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Japan, U.S. Navy Express Disappointment, Regret At Failure of Missile Defense Test “At the Last Second”

November 20, 2008

The Navy of Japan and the United States Navy as well as the U.S. Missile Defense Agency (MDA) expressed disappointment and  after a missile defense test failure over the Pacific Ocean November 20, 2008.

By William Cole
The Honolulu Advertiser

A missile fired by the Japanese destroyer Chokai yesterday failed to intercept a ballistic missile target off Kaua’i in a second test of Japan’s ship-based Aegis ballistic missile defense system.
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The $55 million exercise paid for by Japan was intended to knock down a simulated ballistic missile in which the warhead separated from the booster.

But Rear Adm. Brad Hicks, the Aegis system program manager for the U.S. Missile Defense Agency, said an “anomaly” occurred in the fourth stage of flight by the Standard Missile-3 Block 1A seeker missile.

A kinetic warhead released by the missile found and tracked the simulated ballistic missile, but in the last few seconds it “lost track” of the target, Hicks said.

 
This is the ballistic missile target launched from the Pacific missile range facility (PMRF) in Hawaii.  Photo: MICHAEL BEJARANO | Sandia National Laboratories

“The missile, until the very end of flight, had excellent performance,” Hicks said.

Hicks said an investigation will determine “if it was just that individual missile, or something that we need to take a look at.”

The Aegis ballistic missile defense system has been successful in 16 of 20 attempts.

Hicks said the same type of missile, fired by the Pearl Harbor cruiser Lake Erie, was used to successfully shoot down a failing U.S. spy satellite in February.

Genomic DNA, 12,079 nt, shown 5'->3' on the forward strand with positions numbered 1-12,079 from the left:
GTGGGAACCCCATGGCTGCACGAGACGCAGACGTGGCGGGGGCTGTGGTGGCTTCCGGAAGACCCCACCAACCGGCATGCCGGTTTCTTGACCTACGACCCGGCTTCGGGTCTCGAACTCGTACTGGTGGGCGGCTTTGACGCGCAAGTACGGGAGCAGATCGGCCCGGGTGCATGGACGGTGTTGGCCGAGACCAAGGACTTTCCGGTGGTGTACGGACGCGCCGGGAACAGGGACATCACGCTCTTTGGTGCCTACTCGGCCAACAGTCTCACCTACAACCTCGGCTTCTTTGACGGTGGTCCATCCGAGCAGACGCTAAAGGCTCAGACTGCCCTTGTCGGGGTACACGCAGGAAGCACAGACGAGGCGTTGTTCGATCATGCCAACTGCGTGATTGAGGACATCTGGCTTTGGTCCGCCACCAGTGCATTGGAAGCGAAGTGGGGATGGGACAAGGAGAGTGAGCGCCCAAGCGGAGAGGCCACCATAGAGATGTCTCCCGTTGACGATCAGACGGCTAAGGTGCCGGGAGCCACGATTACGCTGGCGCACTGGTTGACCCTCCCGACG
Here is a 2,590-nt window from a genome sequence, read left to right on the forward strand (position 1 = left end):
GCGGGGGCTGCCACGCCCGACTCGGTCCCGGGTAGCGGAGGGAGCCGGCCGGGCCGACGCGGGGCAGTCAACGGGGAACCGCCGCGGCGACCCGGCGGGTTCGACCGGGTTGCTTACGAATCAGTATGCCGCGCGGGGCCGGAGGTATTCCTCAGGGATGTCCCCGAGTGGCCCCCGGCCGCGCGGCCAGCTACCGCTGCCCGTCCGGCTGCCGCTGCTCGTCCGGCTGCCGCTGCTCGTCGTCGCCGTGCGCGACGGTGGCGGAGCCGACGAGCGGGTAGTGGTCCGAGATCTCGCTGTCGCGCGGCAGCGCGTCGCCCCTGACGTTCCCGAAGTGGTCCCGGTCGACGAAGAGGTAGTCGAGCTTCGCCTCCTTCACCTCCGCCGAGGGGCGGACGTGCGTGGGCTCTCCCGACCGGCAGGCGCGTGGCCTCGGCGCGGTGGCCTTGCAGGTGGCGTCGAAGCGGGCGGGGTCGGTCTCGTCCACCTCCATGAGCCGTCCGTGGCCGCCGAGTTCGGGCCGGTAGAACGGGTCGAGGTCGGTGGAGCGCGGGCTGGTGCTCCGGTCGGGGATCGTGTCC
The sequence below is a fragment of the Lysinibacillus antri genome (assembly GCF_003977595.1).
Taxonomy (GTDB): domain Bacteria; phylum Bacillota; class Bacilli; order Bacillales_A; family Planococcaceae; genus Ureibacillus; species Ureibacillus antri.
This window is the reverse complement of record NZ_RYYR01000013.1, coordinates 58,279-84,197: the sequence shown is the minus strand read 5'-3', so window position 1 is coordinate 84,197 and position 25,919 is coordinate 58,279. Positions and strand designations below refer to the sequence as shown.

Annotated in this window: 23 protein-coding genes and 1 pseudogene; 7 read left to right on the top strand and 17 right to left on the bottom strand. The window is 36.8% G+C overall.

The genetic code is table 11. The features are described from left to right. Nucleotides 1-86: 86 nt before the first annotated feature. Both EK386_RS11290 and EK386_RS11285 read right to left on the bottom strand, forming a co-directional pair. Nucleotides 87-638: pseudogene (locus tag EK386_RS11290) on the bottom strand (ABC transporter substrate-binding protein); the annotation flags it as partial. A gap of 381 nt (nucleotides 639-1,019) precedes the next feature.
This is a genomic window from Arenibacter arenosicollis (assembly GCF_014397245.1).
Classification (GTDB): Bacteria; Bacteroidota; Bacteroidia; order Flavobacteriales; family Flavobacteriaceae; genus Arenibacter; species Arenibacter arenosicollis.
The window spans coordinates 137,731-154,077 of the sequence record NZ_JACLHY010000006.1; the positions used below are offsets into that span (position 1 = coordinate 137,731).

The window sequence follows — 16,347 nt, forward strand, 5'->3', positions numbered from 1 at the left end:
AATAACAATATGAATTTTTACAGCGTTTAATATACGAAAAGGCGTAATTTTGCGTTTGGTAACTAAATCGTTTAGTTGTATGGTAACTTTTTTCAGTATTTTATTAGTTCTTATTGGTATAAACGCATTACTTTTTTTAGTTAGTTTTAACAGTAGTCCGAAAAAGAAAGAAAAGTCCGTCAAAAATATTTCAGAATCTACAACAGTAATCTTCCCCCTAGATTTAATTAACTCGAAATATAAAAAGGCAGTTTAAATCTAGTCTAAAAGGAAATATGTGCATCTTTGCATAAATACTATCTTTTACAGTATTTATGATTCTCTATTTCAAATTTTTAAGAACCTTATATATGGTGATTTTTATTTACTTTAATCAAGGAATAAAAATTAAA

“This system works,” said Hicks, adding the success rate is good compared to other U.S. missiles.

On Dec. 17 off Kaua’i, the Japanese destroyer Kongo shot down a ballistic missile target, marking the first time that an allied naval ship successfully intercepted a target with the sea-based Aegis weapons system.

That target was a nonseparating simulated ballistic missile. Officials said yesterday’s target separated from a booster, making it harder to discriminate.

At 4:21 p.m., the ballistic missile target was launched from the Pacific Missile Range Facility. The Japanese destroyer Chokai detected and tracked the target using an advanced on-board radar, according to the Missile Defense Agency.

The Pearl Harbor-based destroyer Paul Hamilton also participated in the test.

The Aegis Weapon System developed a fire-control solution, and at 4:24 p.m., a single SM-3 Block IA was launched. The Chokai was about 250 miles off Barking Sands in Kaua’i, and the intercept was to occur about 100 nautical miles above earth in the mid-course phase of the ballistic missile’s trajectory.

Approximately two minutes later, the SM-3 failed to intercept the target. The Chokai crew performance was “excellent” in executing the mission, according to the Missile Defense Agency.

The Japanese ship will stop in Pearl Harbor before returning to Japan with additional SM-3 Block 1A missiles.

Hicks said Aegis ballistic missile defense is a certified and deployed system in the U.S. Navy, and certified and operational in Japan’s navy.

Eighteen U.S. cruisers and destroyers and four Japanese ships are being outfitted with the Aegis ballistic missile defense capability.

On Nov. 1, during the exercise “Pacific Blitz,” the Hawai’i-based destroyers Hamilton and Hopper fired SM-3 missiles at separate targets launched from Kaua’i.


Above: USS Hopper

Hamilton scored a direct hit, while the missile fired by the Hopper missed its target, the Navy said.

Hicks yesterday said the missiles fired from the ships were older rounds going out of service, and the Navy took the opportunity to use them as training rounds “knowing that they carried a higher probability of failure.”

Related:
Japan-U.S. missile defense test fails